Tapping into the spirit of Glastonbury

Standing in a muddy field listening to rock 'n' roll bands may not be everyone's idea of a worthwhile way to pass the time, but for a growing number of charities the summer festival season presents a good opportunity to engage with new supporters.

This year's Glastonbury Festival played host to several organisations in addition to its official charities - Greenpeace, Oxfam and WaterAid.

ActionAid had a presence for the first time after negotiating to have a space in Greenpeace's African-themed field.

ActionAid is also the only charity to have a marquee at the Reading Festival, which it has been attending for four years. This year's theme will be "Bollocks to Poverty" and is organised by the charity's youth network, which targets 16-24 year-olds.

The marquee has sofas and table football during the day, then karaoke and a DJ set until 3am.

Anella Whickenden, ActionAid's project and events officer, says: "It's basically a chill-out tent, and people are under no obligation to take part in any of our campaigns. A lot of young people associate charities with feeling guilty and see them as a bit naff - we want to get them to see it as something cool and fun."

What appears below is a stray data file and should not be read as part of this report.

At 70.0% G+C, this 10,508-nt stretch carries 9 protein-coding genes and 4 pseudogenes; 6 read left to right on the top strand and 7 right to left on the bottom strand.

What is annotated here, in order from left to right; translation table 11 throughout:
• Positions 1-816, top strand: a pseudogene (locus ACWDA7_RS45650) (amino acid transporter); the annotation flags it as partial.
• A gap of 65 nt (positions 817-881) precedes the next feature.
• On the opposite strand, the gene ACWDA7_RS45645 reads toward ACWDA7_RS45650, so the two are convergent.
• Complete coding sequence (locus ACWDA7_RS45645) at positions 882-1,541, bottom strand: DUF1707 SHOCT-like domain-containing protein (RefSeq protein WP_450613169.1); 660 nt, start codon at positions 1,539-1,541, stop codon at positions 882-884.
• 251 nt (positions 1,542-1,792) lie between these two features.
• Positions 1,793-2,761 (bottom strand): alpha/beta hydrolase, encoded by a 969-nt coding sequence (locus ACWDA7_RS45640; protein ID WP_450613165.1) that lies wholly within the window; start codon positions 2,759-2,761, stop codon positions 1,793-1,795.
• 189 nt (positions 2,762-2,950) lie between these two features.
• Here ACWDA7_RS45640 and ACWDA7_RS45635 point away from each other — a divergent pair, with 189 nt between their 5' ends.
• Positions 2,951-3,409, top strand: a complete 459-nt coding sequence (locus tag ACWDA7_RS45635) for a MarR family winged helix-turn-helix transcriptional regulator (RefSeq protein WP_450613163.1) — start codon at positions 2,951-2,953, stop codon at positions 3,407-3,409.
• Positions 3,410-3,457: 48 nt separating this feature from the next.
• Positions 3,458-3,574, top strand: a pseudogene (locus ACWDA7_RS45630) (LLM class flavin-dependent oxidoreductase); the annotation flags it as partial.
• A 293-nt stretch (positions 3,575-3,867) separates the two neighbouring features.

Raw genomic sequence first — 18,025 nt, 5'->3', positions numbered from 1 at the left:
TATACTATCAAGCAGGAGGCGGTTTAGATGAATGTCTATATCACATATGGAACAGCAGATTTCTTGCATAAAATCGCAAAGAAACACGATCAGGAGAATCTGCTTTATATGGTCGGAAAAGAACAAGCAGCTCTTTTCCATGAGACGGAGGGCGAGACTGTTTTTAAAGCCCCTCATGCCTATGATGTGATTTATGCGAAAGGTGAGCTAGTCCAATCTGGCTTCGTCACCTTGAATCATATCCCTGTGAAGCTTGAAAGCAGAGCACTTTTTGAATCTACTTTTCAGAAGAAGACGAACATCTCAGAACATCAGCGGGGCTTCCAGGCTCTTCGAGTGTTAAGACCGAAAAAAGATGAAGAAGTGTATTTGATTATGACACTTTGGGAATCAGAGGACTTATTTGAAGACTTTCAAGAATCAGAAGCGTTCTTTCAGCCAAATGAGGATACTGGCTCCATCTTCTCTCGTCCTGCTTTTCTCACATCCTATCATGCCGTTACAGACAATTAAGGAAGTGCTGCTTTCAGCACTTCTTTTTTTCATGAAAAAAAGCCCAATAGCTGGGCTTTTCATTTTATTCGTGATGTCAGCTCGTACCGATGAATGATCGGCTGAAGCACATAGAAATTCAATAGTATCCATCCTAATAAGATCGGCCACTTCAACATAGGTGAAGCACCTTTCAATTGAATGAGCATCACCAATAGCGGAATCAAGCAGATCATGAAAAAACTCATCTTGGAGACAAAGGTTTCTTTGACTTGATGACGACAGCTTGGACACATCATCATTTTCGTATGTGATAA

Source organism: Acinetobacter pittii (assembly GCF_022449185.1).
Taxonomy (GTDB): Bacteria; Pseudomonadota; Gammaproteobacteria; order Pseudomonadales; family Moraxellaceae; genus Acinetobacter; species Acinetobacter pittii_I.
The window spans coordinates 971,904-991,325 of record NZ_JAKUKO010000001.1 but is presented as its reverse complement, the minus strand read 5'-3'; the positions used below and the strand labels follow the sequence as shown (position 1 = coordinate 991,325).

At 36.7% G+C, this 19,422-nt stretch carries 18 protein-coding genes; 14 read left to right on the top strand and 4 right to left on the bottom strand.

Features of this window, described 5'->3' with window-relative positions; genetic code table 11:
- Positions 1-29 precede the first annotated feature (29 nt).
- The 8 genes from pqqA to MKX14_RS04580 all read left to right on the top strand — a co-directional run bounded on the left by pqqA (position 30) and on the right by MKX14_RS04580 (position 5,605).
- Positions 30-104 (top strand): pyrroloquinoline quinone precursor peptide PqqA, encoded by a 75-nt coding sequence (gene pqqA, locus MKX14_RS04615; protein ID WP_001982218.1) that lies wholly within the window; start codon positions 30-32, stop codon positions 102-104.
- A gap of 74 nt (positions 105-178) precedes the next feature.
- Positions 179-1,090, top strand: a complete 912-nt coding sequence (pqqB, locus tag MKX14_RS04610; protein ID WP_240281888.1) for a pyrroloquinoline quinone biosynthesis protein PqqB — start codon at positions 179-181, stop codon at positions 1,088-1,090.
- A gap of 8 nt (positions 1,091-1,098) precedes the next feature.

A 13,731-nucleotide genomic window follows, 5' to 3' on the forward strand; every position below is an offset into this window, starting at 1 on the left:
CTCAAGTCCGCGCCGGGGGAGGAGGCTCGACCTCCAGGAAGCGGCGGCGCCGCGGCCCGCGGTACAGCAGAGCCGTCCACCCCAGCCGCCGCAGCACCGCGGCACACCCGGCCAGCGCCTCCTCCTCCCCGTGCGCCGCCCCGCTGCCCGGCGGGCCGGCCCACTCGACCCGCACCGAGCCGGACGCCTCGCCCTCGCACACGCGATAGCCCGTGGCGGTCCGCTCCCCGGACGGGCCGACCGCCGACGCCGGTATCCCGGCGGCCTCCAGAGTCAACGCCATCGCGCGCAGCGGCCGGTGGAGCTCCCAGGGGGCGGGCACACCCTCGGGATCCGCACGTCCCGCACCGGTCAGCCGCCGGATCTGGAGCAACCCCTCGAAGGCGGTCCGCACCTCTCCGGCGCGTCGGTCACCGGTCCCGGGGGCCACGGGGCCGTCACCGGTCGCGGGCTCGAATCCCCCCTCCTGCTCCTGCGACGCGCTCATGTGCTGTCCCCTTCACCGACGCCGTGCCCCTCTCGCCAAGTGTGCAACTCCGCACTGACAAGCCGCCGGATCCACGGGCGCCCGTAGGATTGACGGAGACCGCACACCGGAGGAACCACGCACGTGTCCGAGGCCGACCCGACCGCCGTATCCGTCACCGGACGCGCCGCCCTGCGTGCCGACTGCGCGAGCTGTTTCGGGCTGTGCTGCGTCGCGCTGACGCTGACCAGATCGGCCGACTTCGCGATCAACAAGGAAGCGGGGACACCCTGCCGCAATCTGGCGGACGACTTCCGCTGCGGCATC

Luke Rogers from NCH agrees that festivals are no place for the hard sell. He says: "We've had a stall at Glastonbury for four years now, but we don't try to get people to set up a standing order or anything like that. We see it as a chance to give something back. This year we handed out free waterproof ponchos."

For the National Missing Person's Helpline, attending Glastonbury is an extension of its day-to-day work. A spokeswoman for the NMPH, Sophie Woodforde, explains: "We first started going because we realised it was a useful way of making contact with missing people. It used to be more alternative and attracted more people who had dropped out of society.

One year, a man who had been missing for 17 years, since he was 18, saw our stall and decided to get in touch with his mum."

Its stall at last year's Glastonbury located two more runaways. Woodforde adds: "We are now looking at targeting smaller festivals that still attract more traveller and hippy types."


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